public struct Memory<T> : IEquatable<Memory<T>>, IEquatable<ReadOnlyMemory<T>> {
    public Span<T> Span { get; }
    public int Length { get; }

    public Memory<T> Slice(int index);
    public Memory<T> Slice(int index, int length);
    public static implicit operator ReadOnlyMemory<T> (Memory<T> memory);

    public void CopyTo(Memory<T> memory);
    public void CopyTo(Span<T> span);

    public T[] ToArray();

    public static Memory<T> Empty { get; }
    public bool IsEmpty { get; }
}
public struct ReadOnlyMemory<T> : IEquatable<Memory<T>>, IEquatable<ReadOnlyMemory<T>> {
    public ReadOnlySpan<T> Span { get; }
    public int Length { get; }

    public ReadOnlyMemory<T> Slice(int index);
    public ReadOnlyMemory<T> Slice(int index, int length);

    public void CopyTo(Memory<T> memory);
    public void CopyTo(Span<T> span);

    public T[] ToArray();

    public static ReadOnlyMemory<T> Empty { get; }
    public bool IsEmpty { get; }
}
public class OwnedMemory<T> : IDisposable {
    protected OwnedMemory(T[] array, int arrayOffset, int length, IntPtr pointer=null);

    public Memory<T> Memory { get; }
    public Span<T> Span { get; }

    public void Dispose();
    public bool IsDisposed { get; }

    public int Length { get; }
    protected T[] Array { get; }
    protected int Offset { get; }
    protected IntPtr Pointer { get; }
}

Bonus Features

The design based on OwnedMemory<T> has several limitations that we might want to address. The limitations and potential solutions are described in this section.

Pooling OwnedMemory<T>

A new OwnedMemory<T> instance must be allocated for every revocation, i.e. although buffers can be pooled, the instances of OwnedMemory<T> cannot. The instances cannot be pooled because they cannot be reused (resurrected). If OwnedMemory<T> was resurrected, all previous Memory<T> values that were supposed to be invalidated when the memory was returned to the pool, would point to the new reused OwnedMemory<T>.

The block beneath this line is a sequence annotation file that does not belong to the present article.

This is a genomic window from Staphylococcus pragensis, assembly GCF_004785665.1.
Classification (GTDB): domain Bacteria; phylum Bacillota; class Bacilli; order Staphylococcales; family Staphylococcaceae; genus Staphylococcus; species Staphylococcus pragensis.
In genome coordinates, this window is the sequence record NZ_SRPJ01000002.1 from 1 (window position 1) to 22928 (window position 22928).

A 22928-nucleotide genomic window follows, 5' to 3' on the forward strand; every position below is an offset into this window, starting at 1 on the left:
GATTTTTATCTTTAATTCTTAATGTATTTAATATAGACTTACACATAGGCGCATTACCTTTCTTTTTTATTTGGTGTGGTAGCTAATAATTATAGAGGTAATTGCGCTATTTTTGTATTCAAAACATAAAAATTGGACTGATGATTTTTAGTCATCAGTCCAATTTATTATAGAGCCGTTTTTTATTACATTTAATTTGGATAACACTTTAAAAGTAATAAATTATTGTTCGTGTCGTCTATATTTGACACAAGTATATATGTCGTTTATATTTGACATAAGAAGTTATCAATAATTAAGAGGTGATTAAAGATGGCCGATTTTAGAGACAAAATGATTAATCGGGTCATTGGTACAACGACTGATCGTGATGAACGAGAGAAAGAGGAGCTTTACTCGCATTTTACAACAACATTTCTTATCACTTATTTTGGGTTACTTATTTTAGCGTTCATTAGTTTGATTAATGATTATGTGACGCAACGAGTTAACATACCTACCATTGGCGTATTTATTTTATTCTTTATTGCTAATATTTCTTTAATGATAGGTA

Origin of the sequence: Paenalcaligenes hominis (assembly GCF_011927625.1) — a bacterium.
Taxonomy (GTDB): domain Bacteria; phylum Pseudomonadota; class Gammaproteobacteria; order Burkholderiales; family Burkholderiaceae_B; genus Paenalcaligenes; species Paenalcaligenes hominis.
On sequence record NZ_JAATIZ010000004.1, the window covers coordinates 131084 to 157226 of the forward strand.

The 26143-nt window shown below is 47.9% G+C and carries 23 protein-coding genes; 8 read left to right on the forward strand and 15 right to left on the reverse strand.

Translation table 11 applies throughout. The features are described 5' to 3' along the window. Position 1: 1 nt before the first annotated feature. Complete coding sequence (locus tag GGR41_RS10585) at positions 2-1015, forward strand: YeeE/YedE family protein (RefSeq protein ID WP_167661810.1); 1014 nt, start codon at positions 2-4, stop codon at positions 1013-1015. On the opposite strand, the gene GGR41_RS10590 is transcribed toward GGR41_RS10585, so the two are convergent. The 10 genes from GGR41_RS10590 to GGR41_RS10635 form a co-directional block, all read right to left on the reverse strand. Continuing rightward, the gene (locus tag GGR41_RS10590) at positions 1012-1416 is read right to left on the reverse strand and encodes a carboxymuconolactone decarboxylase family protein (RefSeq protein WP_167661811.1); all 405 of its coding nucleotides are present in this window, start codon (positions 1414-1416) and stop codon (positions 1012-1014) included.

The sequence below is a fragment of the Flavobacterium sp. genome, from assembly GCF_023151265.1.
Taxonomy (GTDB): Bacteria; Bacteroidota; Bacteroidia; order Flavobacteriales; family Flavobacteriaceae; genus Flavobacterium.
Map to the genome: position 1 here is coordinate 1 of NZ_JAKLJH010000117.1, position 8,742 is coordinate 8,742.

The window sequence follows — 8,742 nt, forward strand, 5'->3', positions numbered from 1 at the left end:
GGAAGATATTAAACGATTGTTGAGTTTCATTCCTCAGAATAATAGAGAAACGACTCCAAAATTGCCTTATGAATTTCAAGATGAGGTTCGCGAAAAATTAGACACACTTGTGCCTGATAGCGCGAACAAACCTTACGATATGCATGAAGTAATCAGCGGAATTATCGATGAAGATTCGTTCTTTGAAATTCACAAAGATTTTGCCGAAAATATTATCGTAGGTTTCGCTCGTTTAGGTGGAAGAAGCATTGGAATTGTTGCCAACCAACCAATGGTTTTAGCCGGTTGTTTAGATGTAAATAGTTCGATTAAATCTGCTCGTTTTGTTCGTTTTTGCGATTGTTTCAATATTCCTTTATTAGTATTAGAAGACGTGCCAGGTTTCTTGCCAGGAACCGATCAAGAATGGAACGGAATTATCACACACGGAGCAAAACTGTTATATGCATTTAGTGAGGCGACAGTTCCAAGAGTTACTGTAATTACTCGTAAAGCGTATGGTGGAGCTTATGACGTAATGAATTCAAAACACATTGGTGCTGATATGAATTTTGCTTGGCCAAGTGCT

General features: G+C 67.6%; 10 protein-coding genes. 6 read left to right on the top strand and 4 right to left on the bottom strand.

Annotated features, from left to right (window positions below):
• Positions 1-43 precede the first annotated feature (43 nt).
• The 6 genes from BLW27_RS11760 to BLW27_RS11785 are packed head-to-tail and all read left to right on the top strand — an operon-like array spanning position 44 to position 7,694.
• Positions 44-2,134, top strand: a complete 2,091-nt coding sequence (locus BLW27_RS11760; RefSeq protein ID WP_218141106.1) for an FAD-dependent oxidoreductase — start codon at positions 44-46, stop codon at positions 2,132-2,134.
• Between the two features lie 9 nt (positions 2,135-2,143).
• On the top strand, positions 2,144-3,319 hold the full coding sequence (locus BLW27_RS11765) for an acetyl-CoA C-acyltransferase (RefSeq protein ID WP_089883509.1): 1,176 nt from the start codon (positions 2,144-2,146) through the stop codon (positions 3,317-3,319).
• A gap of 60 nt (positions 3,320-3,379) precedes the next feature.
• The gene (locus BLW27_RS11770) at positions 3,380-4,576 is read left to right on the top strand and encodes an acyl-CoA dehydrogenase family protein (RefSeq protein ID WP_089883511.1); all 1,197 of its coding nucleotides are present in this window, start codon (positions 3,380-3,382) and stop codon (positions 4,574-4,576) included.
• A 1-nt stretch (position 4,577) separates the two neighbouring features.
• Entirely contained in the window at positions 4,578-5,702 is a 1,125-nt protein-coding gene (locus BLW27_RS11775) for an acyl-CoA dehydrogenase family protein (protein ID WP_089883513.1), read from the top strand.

// pseudocode
OwnedMemory<byte> owned1 = s_stack.Pop(); // rent from pool
Memory<byte> memory = owned.Memory;
owned.Dispose();
s_stack.Push(owned); // return to pool
OwnedMemory<byte> owned2 = s_stack.Pop().Resurrect(); // rent again
memory.Span[0] = 0; // this should fail; owned1 was returned to the pool

We could address this limitation by storing a unique ID in OwnedMemory<T> when it's rented from a pool, and giving this ID to all Memory<T> instances created from this OwnedMemory<T>. All Memory<T> instances would have to pass this ID to OwnedMemory<T> when requesting operations that access the memory. The IDs would have to match for the operation to succeed. The ID in OwnedMemory<T> would be changed when OwnedMemory<T> is disposed and returned to the pool, at which point all existing Memory<T> instances could not access it anymore.

public struct Memory<T> {
    OwnedMemory<T> _owner;
    long _id;
    int _index;
    int _length;

    public Span<T> Span => _owner.GetSpanInternal(_id).Slice(_index, _length);
}
public class OwnedMemory<T> {
    int _id = GenerateNewId();

    public Memory<T> Memory => new Memory<T>(this, Id);

    internal Span<T> GetSpanInternal(long id) {
        if (_id != id) ThrowIdHelper();
            return Span;
        }
    }

    public void Dispose() => _id = int.MinValue;

    public void Resurrect() => _id = GenerateNewId();
}

The main negatives of this approach are additional complexity and larger size of Memory instances. The current prototype in the corfxlab repo implements this feature: https://github.com/dotnet/corefxlab/blob/master/src/System.Slices/System/Buffers/Memory.cs#L14

IOwnedMemory<T>

OwnedMemory<T> is a wrapper over actual memory buffers. When wrapping T[], System.String, and other reference type buffers, we end up with two managed objects for each instance of OwnedMemory<T>. If OwnedMemory<T> were an interface, the interface could be implemented directly by types representing memory buffers, and such types could directly interoperate with Memory<T> (and so Span<T>).